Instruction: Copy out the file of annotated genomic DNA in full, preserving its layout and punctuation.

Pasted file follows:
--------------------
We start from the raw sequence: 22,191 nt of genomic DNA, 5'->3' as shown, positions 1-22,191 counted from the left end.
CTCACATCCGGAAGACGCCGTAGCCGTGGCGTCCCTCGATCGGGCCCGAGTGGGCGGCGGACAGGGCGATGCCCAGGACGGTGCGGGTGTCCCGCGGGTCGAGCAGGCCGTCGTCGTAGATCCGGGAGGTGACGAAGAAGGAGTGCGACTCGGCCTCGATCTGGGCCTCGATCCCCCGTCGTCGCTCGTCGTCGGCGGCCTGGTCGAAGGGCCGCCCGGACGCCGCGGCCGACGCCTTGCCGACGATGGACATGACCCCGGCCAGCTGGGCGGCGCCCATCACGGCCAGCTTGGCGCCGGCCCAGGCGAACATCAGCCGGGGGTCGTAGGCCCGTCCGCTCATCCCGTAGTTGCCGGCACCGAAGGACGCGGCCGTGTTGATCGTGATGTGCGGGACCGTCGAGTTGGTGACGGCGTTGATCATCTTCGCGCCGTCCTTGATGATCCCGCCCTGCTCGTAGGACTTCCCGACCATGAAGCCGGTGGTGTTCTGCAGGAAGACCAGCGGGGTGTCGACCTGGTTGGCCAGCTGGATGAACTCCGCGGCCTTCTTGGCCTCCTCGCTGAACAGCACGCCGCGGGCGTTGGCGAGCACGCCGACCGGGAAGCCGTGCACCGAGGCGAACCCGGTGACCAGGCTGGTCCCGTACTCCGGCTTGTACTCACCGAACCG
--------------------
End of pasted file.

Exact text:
We start from the raw sequence: 22,191 nt of genomic DNA, 5'->3' as shown, positions 1-22,191 counted from the left end.
CTCACATCCGGAAGACGCCGTAGCCGTGGCGTCCCTCGATCGGGCCCGAGTGGGCGGCGGACAGGGCGATGCCCAGGACGGTGCGGGTGTCCCGCGGGTCGAGCAGGCCGTCGTCGTAGATCCGGGAGGTGACGAAGAAGGAGTGCGACTCGGCCTCGATCTGGGCCTCGATCCCCCGTCGTCGCTCGTCGTCGGCGGCCTGGTCGAAGGGCCGCCCGGACGCCGCGGCCGACGCCTTGCCGACGATGGACATGACCCCGGCCAGCTGGGCGGCGCCCATCACGGCCAGCTTGGCGCCGGCCCAGGCGAACATCAGCCGGGGGTCGTAGGCCCGTCCGCTCATCCCGTAGTTGCCGGCACCGAAGGACGCGGCCGTGTTGATCGTGATGTGCGGGACCGTCGAGTTGGTGACGGCGTTGATCATCTTCGCGCCGTCCTTGATGATCCCGCCCTGCTCGTAGGACTTCCCGACCATGAAGCCGGTGGTGTTCTGCAGGAAGACCAGCGGGGTGTCGACCTGGTTGGCCAGCTGGATGAACTCCGCGGCCTTCTTGGCCTCCTCGCTGAACAGCACGCCGCGGGCGTTGGCGAGCACGCCGACCGGGAAGCCGTGCACCGAGGCGAACCCGGTGACCAGGCTGGTCCCGTACTCCGGCTTGTACTCACCGAACCG